Washington correspondent Claus Tigges had this to say in center-right Frankfurter Allgemeine (6/14): "International development assistance is at a crossroads.... This waiving of debt is based on the bitter admission that they did not succeed in eliminating poverty and misery in this part of the world despite well-meant laborious development assistance over decades.... But Britain's PM Tony Blair and his chancellor of the exchequer Gordon Brown's efforts must be criticized mainly because they create the impression and foment hopes that poverty can be eliminated with additional billions from the state coffers of the wealthy nations.... The absurdity of this plan becomes totally clear when looking at the billions, which Europe, the United States, and Japan spend to subsidize their agriculture every year.... If the G-8 were really serious about its assistance for the poor countries, they would cut the subsidies for agriculture and would give poor farmers a chance. Giving up this transfer of billions in favor of the farmers would also result in a considerable tax relief for the taxpayers. The Doha Round of the WTO would be the appropriate forum to push the opening of the market of the industrialized nations. But whatever the amount of money written on the checks from the North for the South, it is up to the developing nations to win the fight against poverty.... Official development assistance cannot replace private capital.... A climate that attracts investors is absolutely necessary and leave market forces enough room to act. In this respect the World Bank can be an advisor, but in no case, should the money from Washington distract attention from the necessary reforms."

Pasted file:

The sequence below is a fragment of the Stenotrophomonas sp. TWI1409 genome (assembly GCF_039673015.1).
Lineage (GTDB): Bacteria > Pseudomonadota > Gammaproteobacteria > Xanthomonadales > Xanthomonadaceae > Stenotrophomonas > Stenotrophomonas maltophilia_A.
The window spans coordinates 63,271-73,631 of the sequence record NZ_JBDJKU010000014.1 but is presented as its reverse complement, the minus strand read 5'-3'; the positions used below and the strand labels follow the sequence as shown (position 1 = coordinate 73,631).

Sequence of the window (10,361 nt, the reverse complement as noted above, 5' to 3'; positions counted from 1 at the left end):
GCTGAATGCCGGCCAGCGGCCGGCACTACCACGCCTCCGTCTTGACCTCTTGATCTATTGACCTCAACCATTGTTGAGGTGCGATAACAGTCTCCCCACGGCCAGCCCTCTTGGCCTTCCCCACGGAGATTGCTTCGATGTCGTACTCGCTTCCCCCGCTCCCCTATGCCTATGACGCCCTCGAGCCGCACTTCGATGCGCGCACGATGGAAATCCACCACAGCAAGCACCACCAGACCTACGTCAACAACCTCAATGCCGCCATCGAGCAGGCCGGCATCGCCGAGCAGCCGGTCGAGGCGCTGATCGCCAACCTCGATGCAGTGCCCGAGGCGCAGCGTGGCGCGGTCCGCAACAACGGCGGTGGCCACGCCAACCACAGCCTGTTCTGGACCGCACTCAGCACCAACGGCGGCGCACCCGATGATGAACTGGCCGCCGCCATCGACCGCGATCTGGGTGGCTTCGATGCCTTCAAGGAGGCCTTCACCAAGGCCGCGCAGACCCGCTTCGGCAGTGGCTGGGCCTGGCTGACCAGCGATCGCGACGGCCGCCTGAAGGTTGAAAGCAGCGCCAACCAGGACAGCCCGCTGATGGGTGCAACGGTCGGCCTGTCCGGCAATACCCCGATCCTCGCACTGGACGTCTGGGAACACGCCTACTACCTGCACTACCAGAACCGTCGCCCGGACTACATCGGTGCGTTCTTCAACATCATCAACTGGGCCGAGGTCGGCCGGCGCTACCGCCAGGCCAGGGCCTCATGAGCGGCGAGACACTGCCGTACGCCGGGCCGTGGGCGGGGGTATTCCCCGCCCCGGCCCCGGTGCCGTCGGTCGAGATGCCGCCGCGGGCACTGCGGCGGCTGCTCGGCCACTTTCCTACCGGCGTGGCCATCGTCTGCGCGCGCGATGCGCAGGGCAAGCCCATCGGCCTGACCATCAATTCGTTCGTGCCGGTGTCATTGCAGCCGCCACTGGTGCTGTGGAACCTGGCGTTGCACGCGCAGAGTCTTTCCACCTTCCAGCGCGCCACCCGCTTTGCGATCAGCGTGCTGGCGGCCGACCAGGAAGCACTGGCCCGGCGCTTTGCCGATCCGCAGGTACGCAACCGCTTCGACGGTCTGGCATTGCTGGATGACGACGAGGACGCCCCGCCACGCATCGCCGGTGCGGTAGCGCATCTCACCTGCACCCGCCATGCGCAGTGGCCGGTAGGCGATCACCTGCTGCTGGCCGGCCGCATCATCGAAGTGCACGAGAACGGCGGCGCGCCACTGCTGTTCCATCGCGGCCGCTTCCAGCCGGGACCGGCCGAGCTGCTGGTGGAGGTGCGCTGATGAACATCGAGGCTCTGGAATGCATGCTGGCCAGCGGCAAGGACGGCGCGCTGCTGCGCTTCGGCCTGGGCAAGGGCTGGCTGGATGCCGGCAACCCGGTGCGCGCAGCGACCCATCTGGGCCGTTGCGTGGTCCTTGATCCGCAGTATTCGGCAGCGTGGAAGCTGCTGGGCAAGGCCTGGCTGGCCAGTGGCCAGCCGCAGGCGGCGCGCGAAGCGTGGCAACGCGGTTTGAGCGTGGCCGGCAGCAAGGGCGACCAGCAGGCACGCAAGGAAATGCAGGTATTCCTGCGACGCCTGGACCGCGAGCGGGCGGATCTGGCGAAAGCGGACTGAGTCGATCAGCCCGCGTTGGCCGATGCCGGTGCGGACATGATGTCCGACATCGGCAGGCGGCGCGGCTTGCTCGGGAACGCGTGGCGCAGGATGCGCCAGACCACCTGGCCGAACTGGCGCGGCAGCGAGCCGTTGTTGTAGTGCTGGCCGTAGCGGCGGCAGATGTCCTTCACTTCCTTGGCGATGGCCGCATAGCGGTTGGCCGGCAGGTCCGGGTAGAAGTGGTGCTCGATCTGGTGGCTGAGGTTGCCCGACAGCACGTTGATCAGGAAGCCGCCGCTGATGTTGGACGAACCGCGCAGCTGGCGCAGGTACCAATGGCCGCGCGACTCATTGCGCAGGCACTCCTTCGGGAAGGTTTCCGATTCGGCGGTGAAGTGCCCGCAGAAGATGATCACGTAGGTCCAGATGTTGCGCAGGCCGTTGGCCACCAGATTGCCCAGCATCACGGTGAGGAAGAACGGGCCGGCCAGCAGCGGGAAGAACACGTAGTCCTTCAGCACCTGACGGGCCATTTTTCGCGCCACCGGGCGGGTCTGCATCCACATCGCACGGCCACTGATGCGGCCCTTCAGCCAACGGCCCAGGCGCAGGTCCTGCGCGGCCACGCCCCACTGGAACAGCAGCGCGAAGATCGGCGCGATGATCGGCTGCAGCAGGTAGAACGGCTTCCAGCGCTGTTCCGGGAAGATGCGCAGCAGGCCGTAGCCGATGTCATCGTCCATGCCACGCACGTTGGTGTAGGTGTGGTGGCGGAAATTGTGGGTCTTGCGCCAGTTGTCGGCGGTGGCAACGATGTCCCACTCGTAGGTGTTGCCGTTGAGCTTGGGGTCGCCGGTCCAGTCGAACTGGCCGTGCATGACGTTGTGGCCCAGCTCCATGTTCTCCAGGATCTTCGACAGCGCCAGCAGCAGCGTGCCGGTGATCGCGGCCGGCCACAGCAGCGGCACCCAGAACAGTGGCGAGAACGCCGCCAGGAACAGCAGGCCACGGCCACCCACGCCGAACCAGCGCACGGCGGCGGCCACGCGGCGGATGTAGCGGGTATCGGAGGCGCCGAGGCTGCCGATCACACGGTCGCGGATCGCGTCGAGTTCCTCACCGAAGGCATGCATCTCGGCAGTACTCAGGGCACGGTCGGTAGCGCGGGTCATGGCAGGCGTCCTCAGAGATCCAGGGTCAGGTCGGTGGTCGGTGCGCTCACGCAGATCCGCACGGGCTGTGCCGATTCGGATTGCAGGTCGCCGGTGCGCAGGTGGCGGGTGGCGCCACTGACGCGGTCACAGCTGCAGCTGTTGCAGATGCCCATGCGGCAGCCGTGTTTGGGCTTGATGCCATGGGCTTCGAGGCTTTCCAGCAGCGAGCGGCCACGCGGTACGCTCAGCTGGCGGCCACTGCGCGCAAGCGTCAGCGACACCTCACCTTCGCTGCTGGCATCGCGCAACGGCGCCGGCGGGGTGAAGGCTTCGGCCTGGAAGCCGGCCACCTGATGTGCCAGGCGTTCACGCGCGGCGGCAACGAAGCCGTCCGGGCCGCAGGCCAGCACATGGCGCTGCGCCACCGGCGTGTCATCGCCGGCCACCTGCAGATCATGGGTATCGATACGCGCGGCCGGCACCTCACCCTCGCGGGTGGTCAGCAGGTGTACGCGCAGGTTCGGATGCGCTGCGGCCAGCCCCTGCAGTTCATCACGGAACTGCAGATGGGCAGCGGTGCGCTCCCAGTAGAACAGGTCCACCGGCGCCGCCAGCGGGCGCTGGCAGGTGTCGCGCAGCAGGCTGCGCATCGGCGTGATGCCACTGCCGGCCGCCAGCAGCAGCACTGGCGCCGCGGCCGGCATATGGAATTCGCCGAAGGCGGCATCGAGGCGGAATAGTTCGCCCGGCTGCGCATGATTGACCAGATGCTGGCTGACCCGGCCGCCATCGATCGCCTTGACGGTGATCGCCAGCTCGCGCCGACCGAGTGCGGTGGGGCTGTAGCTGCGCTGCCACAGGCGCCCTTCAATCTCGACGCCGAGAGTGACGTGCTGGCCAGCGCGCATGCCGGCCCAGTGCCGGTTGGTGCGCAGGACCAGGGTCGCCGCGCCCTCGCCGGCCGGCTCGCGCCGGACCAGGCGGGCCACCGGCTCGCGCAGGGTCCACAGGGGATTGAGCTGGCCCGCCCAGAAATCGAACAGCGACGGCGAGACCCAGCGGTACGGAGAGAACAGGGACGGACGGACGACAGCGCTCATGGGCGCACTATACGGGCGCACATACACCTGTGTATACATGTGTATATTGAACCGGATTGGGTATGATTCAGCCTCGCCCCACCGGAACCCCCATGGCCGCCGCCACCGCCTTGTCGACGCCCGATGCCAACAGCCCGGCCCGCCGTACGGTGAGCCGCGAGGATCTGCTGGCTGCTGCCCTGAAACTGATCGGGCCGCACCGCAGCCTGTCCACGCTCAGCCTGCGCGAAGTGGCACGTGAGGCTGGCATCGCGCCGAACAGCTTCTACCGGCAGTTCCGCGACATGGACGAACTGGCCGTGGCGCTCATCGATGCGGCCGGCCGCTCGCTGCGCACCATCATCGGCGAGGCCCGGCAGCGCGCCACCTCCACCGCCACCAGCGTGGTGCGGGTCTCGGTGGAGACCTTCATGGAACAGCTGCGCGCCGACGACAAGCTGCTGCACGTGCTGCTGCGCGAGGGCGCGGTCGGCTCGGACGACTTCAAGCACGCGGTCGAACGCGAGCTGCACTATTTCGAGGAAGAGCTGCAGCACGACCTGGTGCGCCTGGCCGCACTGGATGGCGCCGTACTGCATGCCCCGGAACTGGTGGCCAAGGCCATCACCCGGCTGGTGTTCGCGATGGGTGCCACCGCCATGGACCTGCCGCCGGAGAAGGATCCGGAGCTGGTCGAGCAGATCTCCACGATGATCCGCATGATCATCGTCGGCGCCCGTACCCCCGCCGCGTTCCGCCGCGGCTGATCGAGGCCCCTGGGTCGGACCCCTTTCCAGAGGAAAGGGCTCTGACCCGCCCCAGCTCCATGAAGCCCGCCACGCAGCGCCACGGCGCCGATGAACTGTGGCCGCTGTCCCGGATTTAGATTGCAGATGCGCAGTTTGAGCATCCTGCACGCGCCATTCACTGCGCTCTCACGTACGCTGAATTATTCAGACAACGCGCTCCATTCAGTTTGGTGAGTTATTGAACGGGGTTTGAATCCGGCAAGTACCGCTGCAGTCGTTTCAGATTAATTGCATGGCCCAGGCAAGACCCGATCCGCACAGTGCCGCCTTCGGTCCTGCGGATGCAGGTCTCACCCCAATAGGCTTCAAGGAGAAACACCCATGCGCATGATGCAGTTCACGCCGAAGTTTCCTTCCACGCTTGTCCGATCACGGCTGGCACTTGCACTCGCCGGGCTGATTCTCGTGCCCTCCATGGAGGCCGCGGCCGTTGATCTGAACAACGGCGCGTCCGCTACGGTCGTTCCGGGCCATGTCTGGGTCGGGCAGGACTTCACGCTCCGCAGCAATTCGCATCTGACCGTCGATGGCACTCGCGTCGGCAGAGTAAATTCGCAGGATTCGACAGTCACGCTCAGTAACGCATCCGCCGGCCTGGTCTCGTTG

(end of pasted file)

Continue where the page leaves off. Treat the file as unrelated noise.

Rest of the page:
"Guilt And Debt"
Arne Perras argued in center-left Sueddeutsche Zeitung of Munich (6/14): "Whenever the industrialized nations launch an initiative for the wanting people of the world, they cultivate their rituals and speak of a breakthrough, praise decisions as historic and invoke a new partnership between North and South. A similar development took place over the weekend.... So was this a good day for Africa?... We should be careful not to give the decision too much weight in the global fight against poverty. Of course it opens new opportunities...but it depends on the governing [African] elites whether the measures will have a lasting effect. They must give up old behavioral patterns and really want to fight poverty on their own. But in many African nations the ruling class feels responsible for its own and maybe for parts of society. But there is hardly anyone who controls them or reveals the misuse of their power..... Good governance is an important precondition for the relief of debt, but in this respect the G-8 decision is not consistent, for the list also rewards some questionable beneficiaries which hardly deserve a general cancellation of debt without stricter conditions.... Problems vary widely, and even South of the Sahara; there are better and worse governments. Those who reward them all to the same degree do not create a stimulus to respect human rights and to alleviate the suffering. That is why it would be good to dampen the euphoria over the debt cancellation. To celebrate it as historic decision is evidence of political naiveté rather than of a sharpened view on the realities in Africa. Indeed this cancellation of debt was the only thing on which the industrialized nations were able to agree in their policies towards Africa…. When it comes to developing a long-term strategy against poverty, the North fails. It is unable to introduce a fair trading system; it is unable to provide the necessary means in the fight against AIDS or malaria; and it is unable to make greater sacrifices for the suffering people. In the world of fully stored refrigerators the life of a African does not count much."